The historical ebbs and flows of an entire century can certainly encompass a significant amount of societal change, but did anyone bother to ask about the kids? The new book “Century of the Child: Growing by Design, 1900-2000” by MoMA’s architecture and design curator Juliet Kinchin and the department’s curatorial assistant Aidan O’Connor does just that, compiling an extensive history of objects and ideas linked to the population’s youngest members.
The illustrated book examines the historical context and beginnings of philosophical and influential movements such as Avant-Garde Playtime and the German Youth Movement, and their influence on modern design movements in their respective cultures. Released in conjunction with the MoMA exhibition of the same name, the survey examines the impact of design on children’s development and conversely, their role in shaping the direction of design through the years.
The book and exhibit stem from Swedish design reformer and social theorist Ellen Key’s 1900 book, “Century of the Child” that foresees the 20th century as a time for progression in regards to human rights, as well as an overwhelming societal importance of children.
The book begins at the start of the 20th century with The Kindergarten Movement and the emerging idea of childhood in Vienna with the art of Gustav Klimt, paralleling Sigmund Freud’s influential theories of child development. The authors envision the concept of childhood as a symbol of the inevitable constant change of what is modern. “By its own definition what is up-to-the-minute and aesthetically or conceptually innovative in a certain decade or in one particular context should not, indeed cannot remain so, any more than a child can remain a child,” they write.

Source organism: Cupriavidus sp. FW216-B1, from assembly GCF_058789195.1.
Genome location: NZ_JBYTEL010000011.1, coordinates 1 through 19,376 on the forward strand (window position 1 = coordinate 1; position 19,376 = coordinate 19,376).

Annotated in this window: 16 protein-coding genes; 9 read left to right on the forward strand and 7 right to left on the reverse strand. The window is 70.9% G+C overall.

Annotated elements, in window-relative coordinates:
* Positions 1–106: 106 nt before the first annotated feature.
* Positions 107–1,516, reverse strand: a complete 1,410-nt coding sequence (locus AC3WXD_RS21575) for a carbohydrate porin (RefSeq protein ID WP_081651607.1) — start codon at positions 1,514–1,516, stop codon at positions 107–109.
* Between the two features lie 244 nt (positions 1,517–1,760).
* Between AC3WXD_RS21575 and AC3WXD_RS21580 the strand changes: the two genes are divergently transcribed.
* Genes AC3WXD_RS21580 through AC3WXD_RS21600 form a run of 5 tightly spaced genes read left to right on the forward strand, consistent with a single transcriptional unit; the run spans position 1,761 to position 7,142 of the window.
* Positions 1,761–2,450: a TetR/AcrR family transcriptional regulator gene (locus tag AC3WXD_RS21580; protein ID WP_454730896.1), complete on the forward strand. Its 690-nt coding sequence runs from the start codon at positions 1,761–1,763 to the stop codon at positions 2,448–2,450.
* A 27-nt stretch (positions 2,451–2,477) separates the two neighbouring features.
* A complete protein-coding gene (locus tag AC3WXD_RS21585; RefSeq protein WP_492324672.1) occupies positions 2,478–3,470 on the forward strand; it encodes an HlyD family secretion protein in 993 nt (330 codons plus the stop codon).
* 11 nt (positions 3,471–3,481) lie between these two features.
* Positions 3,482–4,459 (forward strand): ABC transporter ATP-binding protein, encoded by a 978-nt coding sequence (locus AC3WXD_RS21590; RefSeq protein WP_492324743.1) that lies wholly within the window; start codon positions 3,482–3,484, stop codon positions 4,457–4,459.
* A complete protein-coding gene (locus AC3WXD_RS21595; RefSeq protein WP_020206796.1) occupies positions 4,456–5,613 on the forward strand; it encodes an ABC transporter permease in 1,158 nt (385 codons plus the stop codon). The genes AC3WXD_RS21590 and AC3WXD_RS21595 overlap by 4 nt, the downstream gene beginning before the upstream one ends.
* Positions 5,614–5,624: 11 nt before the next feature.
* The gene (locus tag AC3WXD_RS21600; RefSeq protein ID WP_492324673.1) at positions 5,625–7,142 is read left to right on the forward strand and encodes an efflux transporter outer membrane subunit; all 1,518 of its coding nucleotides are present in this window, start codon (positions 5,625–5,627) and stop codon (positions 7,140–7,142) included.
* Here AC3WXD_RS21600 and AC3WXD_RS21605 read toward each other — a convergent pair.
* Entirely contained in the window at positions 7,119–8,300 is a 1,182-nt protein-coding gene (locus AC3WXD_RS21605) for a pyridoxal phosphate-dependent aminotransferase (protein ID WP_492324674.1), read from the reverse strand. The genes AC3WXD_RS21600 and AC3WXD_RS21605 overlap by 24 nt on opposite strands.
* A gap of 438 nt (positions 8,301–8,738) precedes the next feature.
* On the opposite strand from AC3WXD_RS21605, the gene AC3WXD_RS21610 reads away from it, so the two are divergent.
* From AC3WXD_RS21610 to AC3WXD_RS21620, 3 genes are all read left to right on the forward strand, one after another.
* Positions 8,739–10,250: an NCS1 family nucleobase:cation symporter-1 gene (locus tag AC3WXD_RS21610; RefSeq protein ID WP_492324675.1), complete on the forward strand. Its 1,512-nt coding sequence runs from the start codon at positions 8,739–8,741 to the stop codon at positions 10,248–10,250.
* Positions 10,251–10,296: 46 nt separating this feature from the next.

Children may shape culture, but they are also products of their own creation, as seen through their role in The German Youth Movement. World War II and its traumatic aftermath was universal for humanity, even the children who assisted in its evolution. The book explores the changing use of toys and books to enable the processing of trauma and therapy from what was then described as “Effect of War upon the Minds of Children”.
Laden with essays, artwork, objects and images from school architecture, clothing, toys, children’s hospitals, nurseries, furniture, posters, animations and books, the book and exhibit offer the audience an endless supply of examples of the theories and ideas explored. Through this exemplification, the book harps on the fact that our world revolves around a universal desire to build a better tomorrow for children, and thus the modernization of cultures progresses.